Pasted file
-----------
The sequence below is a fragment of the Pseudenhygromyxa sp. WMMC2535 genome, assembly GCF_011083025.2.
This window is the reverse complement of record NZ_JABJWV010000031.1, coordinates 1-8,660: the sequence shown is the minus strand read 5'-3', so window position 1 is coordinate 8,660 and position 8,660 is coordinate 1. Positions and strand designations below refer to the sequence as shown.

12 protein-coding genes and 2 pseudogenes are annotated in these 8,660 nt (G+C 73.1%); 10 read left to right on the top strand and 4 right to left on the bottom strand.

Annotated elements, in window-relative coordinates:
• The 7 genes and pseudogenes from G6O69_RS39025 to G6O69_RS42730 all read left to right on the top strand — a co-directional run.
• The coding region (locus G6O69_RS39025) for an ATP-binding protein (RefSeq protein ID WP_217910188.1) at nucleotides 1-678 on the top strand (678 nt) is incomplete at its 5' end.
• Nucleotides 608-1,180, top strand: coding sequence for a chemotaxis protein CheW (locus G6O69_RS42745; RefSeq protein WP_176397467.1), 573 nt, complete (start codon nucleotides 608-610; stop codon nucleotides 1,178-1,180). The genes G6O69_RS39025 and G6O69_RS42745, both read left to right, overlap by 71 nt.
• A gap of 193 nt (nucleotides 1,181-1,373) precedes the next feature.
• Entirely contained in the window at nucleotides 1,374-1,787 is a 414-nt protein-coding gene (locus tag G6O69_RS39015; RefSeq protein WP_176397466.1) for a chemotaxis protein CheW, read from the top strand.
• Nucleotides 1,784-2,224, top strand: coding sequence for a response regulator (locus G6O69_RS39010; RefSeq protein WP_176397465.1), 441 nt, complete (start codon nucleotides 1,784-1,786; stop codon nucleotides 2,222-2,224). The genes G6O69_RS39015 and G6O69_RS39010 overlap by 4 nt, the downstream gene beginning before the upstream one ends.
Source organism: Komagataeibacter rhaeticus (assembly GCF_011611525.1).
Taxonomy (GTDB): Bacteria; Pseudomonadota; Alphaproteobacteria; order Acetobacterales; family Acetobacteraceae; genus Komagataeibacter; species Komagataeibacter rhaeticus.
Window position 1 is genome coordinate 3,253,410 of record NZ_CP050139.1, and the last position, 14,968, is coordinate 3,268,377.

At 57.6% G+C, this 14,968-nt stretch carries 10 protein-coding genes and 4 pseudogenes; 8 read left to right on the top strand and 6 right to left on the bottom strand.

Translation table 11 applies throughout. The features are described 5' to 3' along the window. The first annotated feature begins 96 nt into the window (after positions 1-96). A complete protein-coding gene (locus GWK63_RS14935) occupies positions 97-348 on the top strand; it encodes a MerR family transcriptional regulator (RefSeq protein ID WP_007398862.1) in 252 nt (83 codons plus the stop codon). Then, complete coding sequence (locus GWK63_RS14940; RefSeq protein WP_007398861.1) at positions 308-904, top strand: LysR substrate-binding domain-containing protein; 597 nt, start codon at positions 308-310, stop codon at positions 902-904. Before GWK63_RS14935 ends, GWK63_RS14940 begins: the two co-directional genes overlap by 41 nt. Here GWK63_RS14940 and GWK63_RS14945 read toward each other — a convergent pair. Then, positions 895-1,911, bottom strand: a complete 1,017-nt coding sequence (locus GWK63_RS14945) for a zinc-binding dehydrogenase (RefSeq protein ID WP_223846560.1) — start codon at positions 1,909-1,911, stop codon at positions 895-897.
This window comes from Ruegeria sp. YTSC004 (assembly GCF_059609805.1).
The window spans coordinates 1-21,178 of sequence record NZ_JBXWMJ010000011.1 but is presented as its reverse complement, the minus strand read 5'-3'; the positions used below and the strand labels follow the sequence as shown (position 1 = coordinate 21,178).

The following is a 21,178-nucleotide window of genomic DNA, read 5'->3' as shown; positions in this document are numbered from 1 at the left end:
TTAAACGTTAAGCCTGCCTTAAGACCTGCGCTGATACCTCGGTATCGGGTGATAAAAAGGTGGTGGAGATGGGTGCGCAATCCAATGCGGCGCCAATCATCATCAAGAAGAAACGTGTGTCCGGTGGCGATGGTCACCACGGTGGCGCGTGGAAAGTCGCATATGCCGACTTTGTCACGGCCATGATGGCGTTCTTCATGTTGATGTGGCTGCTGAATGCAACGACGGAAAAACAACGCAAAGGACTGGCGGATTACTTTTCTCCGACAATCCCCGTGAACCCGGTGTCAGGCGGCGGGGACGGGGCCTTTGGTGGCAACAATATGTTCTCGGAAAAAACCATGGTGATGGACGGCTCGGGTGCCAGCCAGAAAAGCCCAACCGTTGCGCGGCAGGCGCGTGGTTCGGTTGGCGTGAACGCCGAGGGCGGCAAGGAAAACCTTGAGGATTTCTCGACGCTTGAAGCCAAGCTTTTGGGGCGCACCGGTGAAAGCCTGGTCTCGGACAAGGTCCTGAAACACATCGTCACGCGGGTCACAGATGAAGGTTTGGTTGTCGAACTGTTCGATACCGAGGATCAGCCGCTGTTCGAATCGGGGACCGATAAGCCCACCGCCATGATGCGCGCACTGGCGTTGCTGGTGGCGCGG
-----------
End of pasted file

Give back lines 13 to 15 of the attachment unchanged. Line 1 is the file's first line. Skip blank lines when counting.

Window position 1 is genome coordinate 3,253,410 of record NZ_CP050139.1, and the last position, 14,968, is coordinate 3,268,377.

At 57.6% G+C, this 14,968-nt stretch carries 10 protein-coding genes and 4 pseudogenes; 8 read left to right on the top strand and 6 right to left on the bottom strand.

Translation table 11 applies throughout. The features are described 5' to 3' along the window. The first annotated feature begins 96 nt into the window (after positions 1-96). A complete protein-coding gene (locus GWK63_RS14935) occupies positions 97-348 on the top strand; it encodes a MerR family transcriptional regulator (RefSeq protein ID WP_007398862.1) in 252 nt (83 codons plus the stop codon). Then, complete coding sequence (locus GWK63_RS14940; RefSeq protein WP_007398861.1) at positions 308-904, top strand: LysR substrate-binding domain-containing protein; 597 nt, start codon at positions 308-310, stop codon at positions 902-904. Before GWK63_RS14935 ends, GWK63_RS14940 begins: the two co-directional genes overlap by 41 nt. Here GWK63_RS14940 and GWK63_RS14945 read toward each other — a convergent pair. Then, positions 895-1,911, bottom strand: a complete 1,017-nt coding sequence (locus GWK63_RS14945) for a zinc-binding dehydrogenase (RefSeq protein ID WP_223846560.1) — start codon at positions 1,909-1,911, stop codon at positions 895-897.